Given its central role, the Shia-led government needs to ensure a working system that guarantees inclusion within a just state that will deal with all Iraqis as equal citizens.
The government must realise that the only way to accommodate Sunnis is to create a strong Iraq that will serve as a beacon of good governance and economic success.
But also it largely depends on the Arab Sunnis themselves and what system they would like to see in post-IS Iraq. The recapture of Mosul is likely to be the biggest test of the Sunni leadership and unity thus far.
While most Iraqi Sunnis are hopeful that a more inclusive system will emerge after the defeat of IS, divisions within the community have highlighted the challenges ahead.
Several meetings inside Iraq and abroad in recent weeks have failed to resolve disputes over community leadership and representation. Sunni groups in the government seem to prefer a compromise that will improve their status and achieve partnership.
Sunni tribes that have joined the government fight against IS and are vying for power in running their provincial affairs and in the national government prefer closer ties with the Baghdad government.
Still, many Sunni leaders have been contemplating a Sunni federal region within Iraq similar to that already enjoyed by the Kurds. Though the call for Sunni Arab autonomy has been circulating for a while, the idea has been gaining strength in recent months.
Other Sunni leaders have been suggesting that a Sunni autonomous region be created after the liberation of the Sunni-dominated provinces from IS.
In an interview with the Kurdish news outlet Rudaw last week, Osama Nujaifi, head of the largest Sunni faction in the parliament and former vice-president, suggested that semi-independent regions be formed by Iraq’s provinces in order to solve the country’s sectarian and ethnic divisions.
Sunni leaders in exile have been touring world and regional capitals, including Washington, and lobbying governments for diplomatic channels that will bypass the central government in Baghdad.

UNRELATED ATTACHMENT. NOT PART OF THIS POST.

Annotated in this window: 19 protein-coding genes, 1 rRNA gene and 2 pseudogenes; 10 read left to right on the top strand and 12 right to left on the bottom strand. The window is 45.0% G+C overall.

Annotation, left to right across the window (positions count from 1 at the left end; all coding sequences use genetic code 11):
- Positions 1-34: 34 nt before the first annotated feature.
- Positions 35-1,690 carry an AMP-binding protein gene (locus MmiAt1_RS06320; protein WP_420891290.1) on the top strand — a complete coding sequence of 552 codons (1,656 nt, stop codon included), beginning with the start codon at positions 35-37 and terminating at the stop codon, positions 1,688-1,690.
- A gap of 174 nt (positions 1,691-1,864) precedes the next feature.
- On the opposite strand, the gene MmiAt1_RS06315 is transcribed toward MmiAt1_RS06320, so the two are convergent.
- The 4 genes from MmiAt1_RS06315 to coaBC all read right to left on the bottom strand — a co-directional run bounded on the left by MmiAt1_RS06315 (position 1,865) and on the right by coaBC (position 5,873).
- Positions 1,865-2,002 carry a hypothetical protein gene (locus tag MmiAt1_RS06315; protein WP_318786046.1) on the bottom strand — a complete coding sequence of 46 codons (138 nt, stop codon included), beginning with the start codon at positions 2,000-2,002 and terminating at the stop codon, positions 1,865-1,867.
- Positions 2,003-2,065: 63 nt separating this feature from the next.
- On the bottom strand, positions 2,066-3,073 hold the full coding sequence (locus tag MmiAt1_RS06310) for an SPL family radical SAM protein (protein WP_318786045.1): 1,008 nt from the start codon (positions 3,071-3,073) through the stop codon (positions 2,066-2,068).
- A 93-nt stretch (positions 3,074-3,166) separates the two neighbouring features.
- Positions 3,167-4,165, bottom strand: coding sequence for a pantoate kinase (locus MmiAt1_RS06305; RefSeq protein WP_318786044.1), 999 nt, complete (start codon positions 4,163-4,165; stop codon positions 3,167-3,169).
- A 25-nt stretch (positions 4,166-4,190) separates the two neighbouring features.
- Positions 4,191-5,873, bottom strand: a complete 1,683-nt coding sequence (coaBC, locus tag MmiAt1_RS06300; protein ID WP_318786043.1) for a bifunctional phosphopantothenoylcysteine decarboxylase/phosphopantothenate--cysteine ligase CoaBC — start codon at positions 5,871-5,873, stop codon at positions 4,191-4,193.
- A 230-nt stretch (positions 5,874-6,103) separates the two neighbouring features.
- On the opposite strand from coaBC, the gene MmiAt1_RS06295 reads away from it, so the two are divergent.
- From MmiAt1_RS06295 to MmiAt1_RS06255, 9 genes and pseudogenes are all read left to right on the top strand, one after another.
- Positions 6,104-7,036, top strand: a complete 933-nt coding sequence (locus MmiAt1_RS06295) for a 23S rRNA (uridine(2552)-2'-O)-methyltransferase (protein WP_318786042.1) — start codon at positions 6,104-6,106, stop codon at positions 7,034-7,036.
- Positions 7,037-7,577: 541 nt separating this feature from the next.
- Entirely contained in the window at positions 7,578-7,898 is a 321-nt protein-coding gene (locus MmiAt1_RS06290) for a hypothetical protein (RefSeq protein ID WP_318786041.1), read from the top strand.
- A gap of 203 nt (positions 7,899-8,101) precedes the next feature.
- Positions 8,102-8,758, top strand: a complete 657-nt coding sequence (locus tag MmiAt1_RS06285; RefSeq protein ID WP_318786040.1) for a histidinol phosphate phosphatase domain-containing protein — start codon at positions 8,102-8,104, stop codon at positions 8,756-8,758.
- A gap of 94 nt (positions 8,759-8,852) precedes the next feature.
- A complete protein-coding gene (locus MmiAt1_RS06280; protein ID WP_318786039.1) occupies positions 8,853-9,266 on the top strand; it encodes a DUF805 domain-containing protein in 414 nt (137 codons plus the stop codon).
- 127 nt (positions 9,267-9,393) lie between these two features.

On Monday, the main Sunni bloc, the Alliance of the Iraqi Forces said it had appealed to the United Nations for international protection of Sunnis in Diyala after rise of sectarian tension in the province.
All these moves come as suggestions for the creation of an “independent Sunni state” as the solution to the current crisis in Iraq and have been taking on momentum for months.
American politicians, academics and analysts have been drumming up support for a proposal for an independent Sunni state that would link Sunni-dominated territories in Iraq and Syria on both sides of the border.
Their argument for a Sunni state is based on the assumption that the Sykes–Picot Agreement drawing up the borders of the Middle East by France and Britain a century ago is the main culprit in the Iraqi and Syrian conflicts and that the countries cannot be put back together again after so much blood has been spilled.
The alternative, they believe, is that Iraq and Syria be Balkanised into autonomous regions
Last week, the president of Iraq’s autonomous Kurdish Region, Masoud Barzani, who has been advocating an independent Kurdistan from Iraq for years, acknowledged that his plan for secession relied largely on the idea that the 1916 Sykes-Picot Agreement no longer made sense.
Last week, Barzani called on global leaders to acknowledge that the Sykes-Picot Agreement had failed, and urged them to broker a new deal paving the way for a Kurdish state.
Barzani told the British Guardian newspaper that the international community had started to accept that Iraq and Syria in particular would never again be unified and that “compulsory co-existence” in the region had been proven wrong.
In the 18 months since IS captured vast amounts of territory in Iraq, Barzani’s administration has grabbed tens of thousands of square km of land which has drastically changed the map of northern Iraq.
The emergence of a mini Kurdish state in northern Iraq is another way of inciting Sunnis to break away from Iraq. There is no way that an Arab Sunni minority will stay in a lesser Iraq ruled by a Shia majority allied to Iran.
This article first appeared in Al Ahram Weekly on January 28, 2016